Els stutters at first as Monty keeps Augusta dream alive

An uncharacteristic blunder from Ernie Els helped Spain's Miguel Angel Jimenez retain the lead in the Dubai Desert Classic here yesterday.

An uncharacteristic blunder from Ernie Els helped Spain's Miguel Angel Jimenez retain the lead in the Dubai Desert Classic here yesterday.

Els, the world No 3, who was second at the halfway stage and without a bogey in his first 36 holes, four-putted from only 20 feet on the opening green of his third round. After charging his birdie attempt four feet past, Els saw his second putt slide two feet past and then, without stepping back and lining it up properly, he missed the third as well.

The South African did come back with seven birdies for a 67 and a 15-under-par total of 201, but Jimenez's closing birdie - after only just carrying the lake in front of the green - takes him into the final day one ahead after a bogey-free 68.

Els admitted: "I looked a bit foolish [at the first]. You are never too old to learn and you have to respect the old game. I felt so good on the range and didn't feel I missed a shot, but I never want to start with a bogey, and to make a double is just a disaster." The only explanation he could come up with was that the practice green was quicker and he did not make the adjustment.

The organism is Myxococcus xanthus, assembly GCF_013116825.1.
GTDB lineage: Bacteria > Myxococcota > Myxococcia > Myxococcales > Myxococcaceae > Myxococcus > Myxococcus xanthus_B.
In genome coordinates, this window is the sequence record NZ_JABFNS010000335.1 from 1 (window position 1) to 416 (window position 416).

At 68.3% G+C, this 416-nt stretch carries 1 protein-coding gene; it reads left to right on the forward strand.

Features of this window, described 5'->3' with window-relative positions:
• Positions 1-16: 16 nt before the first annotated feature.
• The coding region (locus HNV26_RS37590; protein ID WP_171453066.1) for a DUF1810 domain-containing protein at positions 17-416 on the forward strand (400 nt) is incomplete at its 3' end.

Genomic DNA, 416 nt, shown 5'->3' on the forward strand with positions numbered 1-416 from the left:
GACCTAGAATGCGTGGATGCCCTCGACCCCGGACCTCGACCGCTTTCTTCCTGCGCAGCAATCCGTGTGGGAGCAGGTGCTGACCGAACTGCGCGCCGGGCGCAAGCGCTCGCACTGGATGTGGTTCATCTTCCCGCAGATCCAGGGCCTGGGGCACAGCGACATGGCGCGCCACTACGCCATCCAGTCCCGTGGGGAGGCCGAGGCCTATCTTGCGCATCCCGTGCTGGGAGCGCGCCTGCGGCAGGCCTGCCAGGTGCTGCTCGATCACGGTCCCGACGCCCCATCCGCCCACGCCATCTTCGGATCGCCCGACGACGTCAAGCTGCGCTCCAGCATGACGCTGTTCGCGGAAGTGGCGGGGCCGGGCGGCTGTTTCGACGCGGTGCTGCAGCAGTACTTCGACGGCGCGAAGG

Colin Montgomerie, who began the season 81st in the world and is currently ranked 63rd, needs to finish second today on his own to propel him into the top 50 so that he can play in this month's Players' Championship in Florida and next month's Masters at Augusta. He made sure he kept within striking distance of the leading pair with the best round of the day, a 66 that took him to 13 under par, three shots behind Jimenez.

Montgomerie would have been right in the thick of it if things had gone his way on the last four greens. His ball hung on the edge of the 15th hole and then he lipped out three times, including a 10-foot eagle attempt on the last.

"They were four glorious chances, but never mind," said Montgomerie. "I can't feel bad about a 66 and I hit the ball fantastic, as I have the last two months.

"It's exciting for me. I spent the last three years trying to hit the ball too hard. I was playing somebody else's game and not my own. Now I'm back playing my own."

In Singapore, playing his first tournament of the season, Montgomerie led but finished second to Nick Dougherty. In Australia, in his second event, he led again but fell away to 11th. At the US Tour's Nissan Open in Los Angeles two weeks ago he had his lowest-ever score in America, a 64 in the second round, but never got to hit another shot because of rain.

The Welshman Stephen Dodd, who broke his European Tour duck at the age of 38 by winning the China Open in November, lies fourth on 12 under after a 69.

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